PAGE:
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Research sponsored by the National Institute of Justice (NIJ) found that potentially valuable forensic evidence in sexual assault cases has been sitting in police property rooms across the United States without being tested. These pieces of evidence have never been submitted to a crime laboratory for testing. Faced with this situation, NIJ issued a call for projects to not only understand why evidence was collected and never submitted to a crime laboratory, but also to take a broader view and study the complicated nature of sexual assault investigations and prosecutions. The Houston Police Department stepped forward and convened a diverse group of stakeholders who responded to the NIJ call for research. The project in Houston was funded and continues to work on these issues.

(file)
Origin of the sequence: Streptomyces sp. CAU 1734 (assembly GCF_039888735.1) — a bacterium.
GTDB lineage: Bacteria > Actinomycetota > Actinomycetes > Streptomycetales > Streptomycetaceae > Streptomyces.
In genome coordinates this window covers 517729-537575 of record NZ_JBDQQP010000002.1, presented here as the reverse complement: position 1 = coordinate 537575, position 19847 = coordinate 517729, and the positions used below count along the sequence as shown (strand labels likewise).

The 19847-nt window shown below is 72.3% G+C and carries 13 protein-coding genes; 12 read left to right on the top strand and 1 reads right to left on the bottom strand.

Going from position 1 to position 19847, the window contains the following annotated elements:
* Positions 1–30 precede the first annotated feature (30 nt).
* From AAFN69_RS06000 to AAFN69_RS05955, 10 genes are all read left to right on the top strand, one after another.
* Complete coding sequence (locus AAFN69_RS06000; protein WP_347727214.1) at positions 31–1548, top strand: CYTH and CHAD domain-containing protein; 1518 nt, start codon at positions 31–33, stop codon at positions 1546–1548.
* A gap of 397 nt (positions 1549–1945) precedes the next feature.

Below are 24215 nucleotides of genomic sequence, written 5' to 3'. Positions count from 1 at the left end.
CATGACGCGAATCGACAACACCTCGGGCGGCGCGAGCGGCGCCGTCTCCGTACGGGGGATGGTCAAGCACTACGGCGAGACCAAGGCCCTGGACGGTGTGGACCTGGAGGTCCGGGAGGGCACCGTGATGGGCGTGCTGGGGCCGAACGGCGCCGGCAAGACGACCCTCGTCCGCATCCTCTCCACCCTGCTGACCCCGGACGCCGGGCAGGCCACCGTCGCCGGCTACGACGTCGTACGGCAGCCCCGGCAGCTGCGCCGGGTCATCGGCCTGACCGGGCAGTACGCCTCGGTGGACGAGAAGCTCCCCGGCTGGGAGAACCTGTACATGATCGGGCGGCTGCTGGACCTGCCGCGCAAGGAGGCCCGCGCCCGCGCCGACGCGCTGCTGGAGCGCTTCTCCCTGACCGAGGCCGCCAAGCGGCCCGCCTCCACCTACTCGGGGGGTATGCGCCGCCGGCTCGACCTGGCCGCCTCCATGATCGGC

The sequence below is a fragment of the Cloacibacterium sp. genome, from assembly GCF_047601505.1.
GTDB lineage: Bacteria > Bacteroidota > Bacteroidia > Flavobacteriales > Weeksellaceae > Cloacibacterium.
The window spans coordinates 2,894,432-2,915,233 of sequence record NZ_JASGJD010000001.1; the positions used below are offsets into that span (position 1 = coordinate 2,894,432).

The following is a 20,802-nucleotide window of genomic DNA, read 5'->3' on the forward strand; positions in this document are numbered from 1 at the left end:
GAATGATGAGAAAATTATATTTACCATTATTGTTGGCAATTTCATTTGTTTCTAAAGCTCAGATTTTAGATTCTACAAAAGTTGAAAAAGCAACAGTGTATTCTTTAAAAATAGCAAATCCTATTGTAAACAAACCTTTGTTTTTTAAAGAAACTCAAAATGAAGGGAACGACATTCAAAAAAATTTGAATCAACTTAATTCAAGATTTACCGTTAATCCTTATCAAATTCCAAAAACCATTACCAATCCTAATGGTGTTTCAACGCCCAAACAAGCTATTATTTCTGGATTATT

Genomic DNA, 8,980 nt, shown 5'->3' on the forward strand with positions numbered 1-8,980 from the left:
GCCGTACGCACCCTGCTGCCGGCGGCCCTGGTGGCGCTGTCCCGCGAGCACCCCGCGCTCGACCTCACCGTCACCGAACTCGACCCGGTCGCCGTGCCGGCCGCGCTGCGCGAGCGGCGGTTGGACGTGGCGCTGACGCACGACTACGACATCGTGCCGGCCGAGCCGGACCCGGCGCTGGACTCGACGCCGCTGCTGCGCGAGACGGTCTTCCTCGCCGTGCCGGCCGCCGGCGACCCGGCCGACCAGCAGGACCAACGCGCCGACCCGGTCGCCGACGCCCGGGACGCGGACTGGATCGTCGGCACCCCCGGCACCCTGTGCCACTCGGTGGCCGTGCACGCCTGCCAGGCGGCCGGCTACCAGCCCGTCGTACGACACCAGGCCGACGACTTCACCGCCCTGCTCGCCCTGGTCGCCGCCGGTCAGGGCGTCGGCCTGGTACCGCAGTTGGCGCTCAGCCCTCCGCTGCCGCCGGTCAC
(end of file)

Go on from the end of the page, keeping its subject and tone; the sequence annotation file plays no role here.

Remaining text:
The research being performed in Houston is not an ordinary academic undertaking. It is an "action-research" project that explicitly involves multiple stakeholders in the process of diagnosing problems and then identifying appropriate responses. The project learns through research to improve existing processes. This approach is predicated on the idea that effective solutions demand a solid understanding of the context and sources of problems. The goals of the project include improving services for victims and holding offenders accountable.